I've always had a hard time holding back tears. I get weepy in animated films like "Tarzan." I constantly have to dry my eyes at friends' going away parties, and yes, I've cried at work. It's never intentional, but sometimes you just can't help it. According to conventional wisdom, this is a serious career no-no. But judging from Facebook COO Sheryl Sandberg's Class Day speech at Harvard Business School last week, I'm in good company.
Sandberg spoke to HBS's Class of 2012 about her thoughts on expressing emotion at the office. She said:
I don't believe we have a professional self from Mondays through Fridays and a real self for the rest of the time. That kind of division probably never worked, but in today's world, with a real voice, an authentic voice, it makes even less sense.
I've cried at work. I've told people I've cried at work. And it's been reported in the press that Sheryl Sandberg cried on Mark Zuckerberg's shoulder, which is not exactly what happened. I talk about my hopes and fears and ask people about theirs. I try to be myself. Honest about my strengths and weaknesses and I encourage others to do the same. It is all professional and it is all personal, all at the very same time.
I don't think she was arguing that we should all walk around our offices weeping and sharing our deepest darkest secrets, and obviously every workplace has its own culture and its own definition of appropriate behavior. Additionally, as Jezebel's Erin Gloria Ryan points out, Sandberg -- as the COO of a majorly successful company -- is speaking from a place of pretty substantial authority. (It's her company, she can cry if she wants to.) However, Sandberg's point that we should (somewhat) blur the lines between our "professional selves" and our "authentic selves" seems relevant to Americans in a whole variety of fields.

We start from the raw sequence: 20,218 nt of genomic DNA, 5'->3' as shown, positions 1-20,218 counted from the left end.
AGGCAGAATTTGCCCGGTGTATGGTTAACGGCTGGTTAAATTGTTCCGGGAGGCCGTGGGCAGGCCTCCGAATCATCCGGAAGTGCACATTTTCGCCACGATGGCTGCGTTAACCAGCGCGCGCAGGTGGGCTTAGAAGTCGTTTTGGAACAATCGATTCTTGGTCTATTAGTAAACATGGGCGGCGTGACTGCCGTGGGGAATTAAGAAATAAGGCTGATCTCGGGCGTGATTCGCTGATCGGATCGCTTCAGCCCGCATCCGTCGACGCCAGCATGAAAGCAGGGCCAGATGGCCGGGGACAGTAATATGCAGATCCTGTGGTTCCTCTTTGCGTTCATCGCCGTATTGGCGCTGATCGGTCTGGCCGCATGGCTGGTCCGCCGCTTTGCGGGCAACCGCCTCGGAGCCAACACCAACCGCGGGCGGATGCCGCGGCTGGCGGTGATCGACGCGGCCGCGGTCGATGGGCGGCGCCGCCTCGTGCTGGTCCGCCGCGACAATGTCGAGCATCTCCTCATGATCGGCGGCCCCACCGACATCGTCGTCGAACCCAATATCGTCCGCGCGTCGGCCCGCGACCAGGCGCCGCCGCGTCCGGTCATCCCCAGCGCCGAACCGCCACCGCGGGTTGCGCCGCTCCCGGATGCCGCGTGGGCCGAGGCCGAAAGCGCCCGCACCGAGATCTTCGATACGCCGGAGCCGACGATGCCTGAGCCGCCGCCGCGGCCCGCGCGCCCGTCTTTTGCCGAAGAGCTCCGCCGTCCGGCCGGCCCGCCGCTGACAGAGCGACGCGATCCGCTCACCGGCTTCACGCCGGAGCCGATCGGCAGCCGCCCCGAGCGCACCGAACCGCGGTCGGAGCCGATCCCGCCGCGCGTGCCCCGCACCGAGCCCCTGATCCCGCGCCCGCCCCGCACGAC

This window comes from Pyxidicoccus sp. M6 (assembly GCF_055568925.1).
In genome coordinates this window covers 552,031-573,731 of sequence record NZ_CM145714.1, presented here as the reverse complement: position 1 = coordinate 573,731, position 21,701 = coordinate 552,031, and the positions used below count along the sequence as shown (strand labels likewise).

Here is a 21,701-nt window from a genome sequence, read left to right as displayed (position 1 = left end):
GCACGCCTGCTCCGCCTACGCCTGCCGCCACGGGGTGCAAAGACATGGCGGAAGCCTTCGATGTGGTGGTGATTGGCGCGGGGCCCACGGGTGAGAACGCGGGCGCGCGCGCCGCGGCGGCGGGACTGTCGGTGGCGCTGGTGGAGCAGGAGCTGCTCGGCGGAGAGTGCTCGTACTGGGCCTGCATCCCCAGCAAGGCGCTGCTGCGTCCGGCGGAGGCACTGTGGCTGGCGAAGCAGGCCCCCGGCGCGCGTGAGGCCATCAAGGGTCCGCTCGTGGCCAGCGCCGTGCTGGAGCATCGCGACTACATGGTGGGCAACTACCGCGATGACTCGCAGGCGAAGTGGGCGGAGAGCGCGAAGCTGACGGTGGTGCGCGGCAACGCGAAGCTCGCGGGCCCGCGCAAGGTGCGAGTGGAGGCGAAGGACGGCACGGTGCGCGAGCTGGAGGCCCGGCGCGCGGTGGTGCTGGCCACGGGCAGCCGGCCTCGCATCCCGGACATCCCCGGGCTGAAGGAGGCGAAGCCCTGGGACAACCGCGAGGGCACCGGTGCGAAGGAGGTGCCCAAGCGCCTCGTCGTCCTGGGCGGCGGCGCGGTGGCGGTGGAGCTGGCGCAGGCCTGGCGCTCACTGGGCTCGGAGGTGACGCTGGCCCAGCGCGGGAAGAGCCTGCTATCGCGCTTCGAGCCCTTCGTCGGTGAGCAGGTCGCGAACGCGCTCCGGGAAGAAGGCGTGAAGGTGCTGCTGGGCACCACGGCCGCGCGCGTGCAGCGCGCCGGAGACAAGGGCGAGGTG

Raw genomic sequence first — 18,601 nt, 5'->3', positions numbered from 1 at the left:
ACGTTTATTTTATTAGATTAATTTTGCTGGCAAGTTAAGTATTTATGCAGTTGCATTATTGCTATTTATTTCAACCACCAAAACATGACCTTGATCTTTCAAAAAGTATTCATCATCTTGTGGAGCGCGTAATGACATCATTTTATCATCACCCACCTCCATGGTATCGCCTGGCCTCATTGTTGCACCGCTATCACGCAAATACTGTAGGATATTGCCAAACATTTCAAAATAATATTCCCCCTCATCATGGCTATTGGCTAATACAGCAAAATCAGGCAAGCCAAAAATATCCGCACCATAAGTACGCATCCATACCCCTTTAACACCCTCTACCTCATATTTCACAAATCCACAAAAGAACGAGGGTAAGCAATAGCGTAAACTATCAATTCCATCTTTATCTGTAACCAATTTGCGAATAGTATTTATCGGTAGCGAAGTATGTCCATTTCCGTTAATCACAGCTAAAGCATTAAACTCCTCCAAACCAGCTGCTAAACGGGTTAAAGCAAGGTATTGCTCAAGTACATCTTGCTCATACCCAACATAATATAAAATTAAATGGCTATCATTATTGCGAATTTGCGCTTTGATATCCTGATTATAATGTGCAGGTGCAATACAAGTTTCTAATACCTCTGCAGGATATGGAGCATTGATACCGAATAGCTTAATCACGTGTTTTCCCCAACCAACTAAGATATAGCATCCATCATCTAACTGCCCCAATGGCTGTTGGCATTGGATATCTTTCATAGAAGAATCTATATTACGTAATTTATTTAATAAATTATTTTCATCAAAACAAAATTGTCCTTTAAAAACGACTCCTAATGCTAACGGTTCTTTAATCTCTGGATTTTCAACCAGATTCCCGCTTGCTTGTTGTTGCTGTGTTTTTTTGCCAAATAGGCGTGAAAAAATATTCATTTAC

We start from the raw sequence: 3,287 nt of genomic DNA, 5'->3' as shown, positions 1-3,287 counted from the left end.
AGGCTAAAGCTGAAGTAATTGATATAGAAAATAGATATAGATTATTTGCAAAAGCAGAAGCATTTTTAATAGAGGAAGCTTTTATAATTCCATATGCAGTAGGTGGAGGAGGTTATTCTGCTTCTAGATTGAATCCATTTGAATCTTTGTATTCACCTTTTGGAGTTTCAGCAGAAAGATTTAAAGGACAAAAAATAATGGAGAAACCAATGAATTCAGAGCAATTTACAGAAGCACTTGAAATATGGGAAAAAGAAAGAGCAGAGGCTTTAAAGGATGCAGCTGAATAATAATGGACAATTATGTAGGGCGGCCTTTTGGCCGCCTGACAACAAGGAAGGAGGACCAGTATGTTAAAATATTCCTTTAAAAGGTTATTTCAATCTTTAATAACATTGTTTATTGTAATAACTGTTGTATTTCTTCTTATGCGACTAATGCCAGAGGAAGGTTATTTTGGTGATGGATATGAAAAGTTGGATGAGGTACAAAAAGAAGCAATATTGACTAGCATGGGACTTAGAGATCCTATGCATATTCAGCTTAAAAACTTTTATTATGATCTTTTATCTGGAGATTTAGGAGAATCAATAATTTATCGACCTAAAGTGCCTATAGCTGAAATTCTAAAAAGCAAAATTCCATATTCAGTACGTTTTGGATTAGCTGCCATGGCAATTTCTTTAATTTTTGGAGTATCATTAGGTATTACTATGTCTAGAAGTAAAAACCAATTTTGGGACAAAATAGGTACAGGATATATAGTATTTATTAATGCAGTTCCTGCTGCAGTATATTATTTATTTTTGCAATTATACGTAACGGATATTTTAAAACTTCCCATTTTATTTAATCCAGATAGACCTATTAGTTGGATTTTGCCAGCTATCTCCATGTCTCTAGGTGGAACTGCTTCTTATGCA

The research on shedding tears at work has been a mixed bag. In January 2011, an Israeli study showed that "there are few situations where crying is 'acceptable,'" Forbes reported. And UC-Davis professor of management Kim Elsbach, who studies crying in the workplace, told Forbes that women who cry at the office felt ashamed about doing so, and believed that their actions may have cost them opportunities to advance professionally.
However, through interviews with a total of 700 working men and women, journalist Anne Kreamer, author of the 2011 book "It's Always Personal: Emotion In The Workplace," found that women were significantly more likely to have cried at work than men were (41 percent vs. 9 percent) but that it wasn't necessarily a dealbreaker for success. "People at all levels of management had cried at work, dispelling the notion it's career suicide," Kreamer told The Grindstone.
Kreamer's survey also found that women judged other women who cried just as harshly as men did -- if not more so. In a March 2011 interview with Matt Lauer on the Today show, she attributed this to attitudes leftover from decades past. "I think women carry ... baggage [from] when we went to work in the '60s ... of having [to] 'man up,'" she said. "Now being 50 percent of the workforce, we have an opportunity to step back and say 'can we change that behavior'?" As women continue to enter (and stay in) the workforce in increasing numbers and in increasingly powerful positions, perhaps our workplaces will continue to adjust. A recent survey of hiring managers found that "emotional intelligence" can actually now work in your favor. Essentially, acting like an emotionless automaton doesn't necessarily make you a more qualified professional.
Considering how much time many people now spend at work, making in-office self-expression more acceptable makes a lot of sense. (I absolutely spend more time around my co-workers than the vast majority of my friends.) "In today's society, we are working 24/7, giving our hearts and blood to our jobs," Kreamer said on the Today show. "We want to have value there, we want to have our emotions connected. It brings out the best in us." And for some of us, that "best" includes a few tears.
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